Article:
It's that time of year when my feet are covered in blisters, my wallet is much thinner, the board games I cannot fit in my collection doubles, and I only want to eat vegetables due to the amount of junk food I ate last week. That's right folks, it's the day after GenCon! TableTapp had a blast at this year's GenCon, and we thought we would share some key points about the event.
This has to be number one on the list. We have a bunch of friends that meet us in Indianapolis to experience the best four days of gaming. The numbers seem to rise every year for the attendance, as do the people we know. One of our friends traveled all the way from Idaho, Martin Baker. Who actually is doing a video series on Youtube about RPGS, called Nerds and Stuff.
After friends comes games of course. If you're not going to GenCon for the games, what are you going there for? Lines? Well unfortunately you have to suffer through the latter to get the former. We picked up a ton of games in our group, which should keep us warm in the winter.
The game we actually got to play the most was Junk Art. We filled a night with this dexterity stacking game. In Junk Art you are touring the world to show off how well you and stack Junk. Each round is different depending on the city, but a lot times it's a "take that" game; such as choosing which objects your opponents need to stack on their already unstable masterpiece. I haven't laughed so hard in a game in a while.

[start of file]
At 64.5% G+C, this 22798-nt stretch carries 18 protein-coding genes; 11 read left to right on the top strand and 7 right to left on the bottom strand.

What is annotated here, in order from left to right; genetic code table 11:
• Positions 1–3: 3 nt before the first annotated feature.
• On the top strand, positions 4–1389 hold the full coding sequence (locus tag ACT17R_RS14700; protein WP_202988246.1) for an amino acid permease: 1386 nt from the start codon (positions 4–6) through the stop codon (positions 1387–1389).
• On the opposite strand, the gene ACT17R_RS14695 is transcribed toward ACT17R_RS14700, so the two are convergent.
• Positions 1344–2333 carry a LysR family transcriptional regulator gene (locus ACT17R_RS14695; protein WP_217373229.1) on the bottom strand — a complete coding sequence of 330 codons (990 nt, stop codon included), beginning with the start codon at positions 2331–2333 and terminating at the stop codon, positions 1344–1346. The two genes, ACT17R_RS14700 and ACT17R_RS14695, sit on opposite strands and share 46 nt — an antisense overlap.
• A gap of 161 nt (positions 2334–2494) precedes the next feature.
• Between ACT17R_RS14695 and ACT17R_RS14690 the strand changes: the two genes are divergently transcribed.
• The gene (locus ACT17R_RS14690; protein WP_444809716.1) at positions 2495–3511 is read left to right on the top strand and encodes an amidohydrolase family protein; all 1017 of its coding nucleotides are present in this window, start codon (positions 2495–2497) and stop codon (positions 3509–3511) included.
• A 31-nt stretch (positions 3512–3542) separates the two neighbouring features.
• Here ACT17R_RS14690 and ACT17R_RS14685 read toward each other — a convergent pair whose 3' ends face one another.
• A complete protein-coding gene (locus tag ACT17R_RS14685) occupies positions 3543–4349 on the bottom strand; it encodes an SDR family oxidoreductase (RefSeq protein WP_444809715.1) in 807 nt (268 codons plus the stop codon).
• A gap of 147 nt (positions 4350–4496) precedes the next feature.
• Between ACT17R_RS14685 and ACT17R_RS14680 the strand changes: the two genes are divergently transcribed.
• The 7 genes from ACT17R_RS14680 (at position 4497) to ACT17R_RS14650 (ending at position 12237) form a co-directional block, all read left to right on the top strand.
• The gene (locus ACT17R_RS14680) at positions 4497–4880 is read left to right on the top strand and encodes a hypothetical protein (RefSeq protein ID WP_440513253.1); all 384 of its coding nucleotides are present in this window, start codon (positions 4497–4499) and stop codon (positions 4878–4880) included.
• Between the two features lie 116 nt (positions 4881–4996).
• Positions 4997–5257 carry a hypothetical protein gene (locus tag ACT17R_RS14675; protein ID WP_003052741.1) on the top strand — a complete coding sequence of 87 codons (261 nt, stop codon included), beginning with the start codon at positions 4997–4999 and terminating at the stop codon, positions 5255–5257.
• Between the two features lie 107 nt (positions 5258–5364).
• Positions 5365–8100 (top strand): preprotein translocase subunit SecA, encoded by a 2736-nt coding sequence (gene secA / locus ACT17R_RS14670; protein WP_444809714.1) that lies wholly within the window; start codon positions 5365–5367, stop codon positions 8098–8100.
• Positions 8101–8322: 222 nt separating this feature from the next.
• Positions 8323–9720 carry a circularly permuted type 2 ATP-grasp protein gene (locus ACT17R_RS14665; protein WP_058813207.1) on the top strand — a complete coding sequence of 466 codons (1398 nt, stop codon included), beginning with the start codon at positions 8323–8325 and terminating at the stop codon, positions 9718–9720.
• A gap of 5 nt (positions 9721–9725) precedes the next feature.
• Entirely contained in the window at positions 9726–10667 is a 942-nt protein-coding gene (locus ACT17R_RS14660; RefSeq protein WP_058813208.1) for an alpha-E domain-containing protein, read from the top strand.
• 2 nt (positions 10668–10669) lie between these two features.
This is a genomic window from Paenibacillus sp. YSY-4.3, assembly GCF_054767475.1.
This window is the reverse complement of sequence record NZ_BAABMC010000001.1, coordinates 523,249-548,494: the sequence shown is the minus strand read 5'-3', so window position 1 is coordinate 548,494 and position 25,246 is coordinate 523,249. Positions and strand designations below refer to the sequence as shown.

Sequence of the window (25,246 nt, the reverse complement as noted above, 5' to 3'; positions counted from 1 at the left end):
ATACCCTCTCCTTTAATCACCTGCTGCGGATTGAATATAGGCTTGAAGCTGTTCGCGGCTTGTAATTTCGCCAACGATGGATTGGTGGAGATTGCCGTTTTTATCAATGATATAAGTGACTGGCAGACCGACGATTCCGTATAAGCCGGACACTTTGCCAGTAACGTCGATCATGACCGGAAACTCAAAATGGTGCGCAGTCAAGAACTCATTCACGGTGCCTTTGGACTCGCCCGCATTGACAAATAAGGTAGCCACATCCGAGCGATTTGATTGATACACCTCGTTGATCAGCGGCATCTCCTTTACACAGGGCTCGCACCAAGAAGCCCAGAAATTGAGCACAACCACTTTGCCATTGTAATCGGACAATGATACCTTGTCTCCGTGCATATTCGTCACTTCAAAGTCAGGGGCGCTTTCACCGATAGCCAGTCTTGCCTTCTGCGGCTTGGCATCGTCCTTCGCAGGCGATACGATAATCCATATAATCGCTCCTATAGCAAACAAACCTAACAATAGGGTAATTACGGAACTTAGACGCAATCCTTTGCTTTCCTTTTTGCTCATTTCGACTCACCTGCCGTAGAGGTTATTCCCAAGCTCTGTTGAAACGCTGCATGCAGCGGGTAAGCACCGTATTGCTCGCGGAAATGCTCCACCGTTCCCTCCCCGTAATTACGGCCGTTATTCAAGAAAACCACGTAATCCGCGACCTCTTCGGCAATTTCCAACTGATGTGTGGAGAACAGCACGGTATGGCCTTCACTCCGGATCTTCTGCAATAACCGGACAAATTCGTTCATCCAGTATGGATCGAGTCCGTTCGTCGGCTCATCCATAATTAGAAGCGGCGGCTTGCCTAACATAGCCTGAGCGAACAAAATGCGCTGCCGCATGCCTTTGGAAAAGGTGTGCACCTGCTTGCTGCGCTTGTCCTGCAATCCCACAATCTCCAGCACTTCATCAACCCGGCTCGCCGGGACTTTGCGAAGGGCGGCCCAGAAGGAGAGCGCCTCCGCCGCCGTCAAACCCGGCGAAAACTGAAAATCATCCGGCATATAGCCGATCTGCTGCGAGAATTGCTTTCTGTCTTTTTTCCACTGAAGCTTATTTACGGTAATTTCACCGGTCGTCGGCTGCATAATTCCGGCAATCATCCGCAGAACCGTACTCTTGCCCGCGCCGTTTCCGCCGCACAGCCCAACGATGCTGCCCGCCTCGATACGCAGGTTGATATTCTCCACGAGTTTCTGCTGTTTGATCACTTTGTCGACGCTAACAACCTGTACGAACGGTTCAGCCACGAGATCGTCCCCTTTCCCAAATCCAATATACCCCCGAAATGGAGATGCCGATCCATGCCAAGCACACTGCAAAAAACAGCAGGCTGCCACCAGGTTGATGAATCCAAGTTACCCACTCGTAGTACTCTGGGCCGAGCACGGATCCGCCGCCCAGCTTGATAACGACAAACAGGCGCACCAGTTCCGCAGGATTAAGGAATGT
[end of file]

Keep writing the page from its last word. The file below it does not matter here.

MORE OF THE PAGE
Brian and I made a big change this year to learn about how the industry works; which is quite easy to do at Gencon. All you have to do is sign up for a few sessions. Our first day of learning did not go too great, but every class after was beneficial.
One class we stumbled into was about interesting RPG game mechanics hosted by Jason Pitre and Emily Care Boss. In it we learned about a ton of games we never even heard of, half of which we picked up at the con (we'll talk more about these finds in a later post). In another class, we got to meet the Undead Viking, a well known game reviewer on Youtube. The class was on Kickstarter advice, such as when you should launch, and what should your stretch goals should be. Lots of notes taken there.
This was a new thing for us. We learned that to make it in the tabletop industry you need to talk to others already in it. In a session earlier, we learned about the Ennies, which is the Oscars for Roleplaying Games. We attended and were able to talk to some interesting people in the Industry. Everyone we met was very welcoming and wise.
Along with the Ennies, we were able to see an old gaming buddy who has made it big for himself, Brian Henk of Overworld Games. He gave us some great tips, and we were able to try out his new game, Leaders of Euphoria, which is a mix of Good Cop Bad Cop and Euphoria. Brian won as a Wastelander, but that was after I lied and shot him (great business partners).
Gencon 2016 was outstanding. We could not have asked for anything better to spark us to work harder on TableTapp. We have a ton of ideas going forward, and learned what it could actually feel like to be in the industry. We hope to have a bigger presence next year, and continue that growth year after year. But for now we need to rest a bit before starting to work for that goal. We'll see you next year Indie!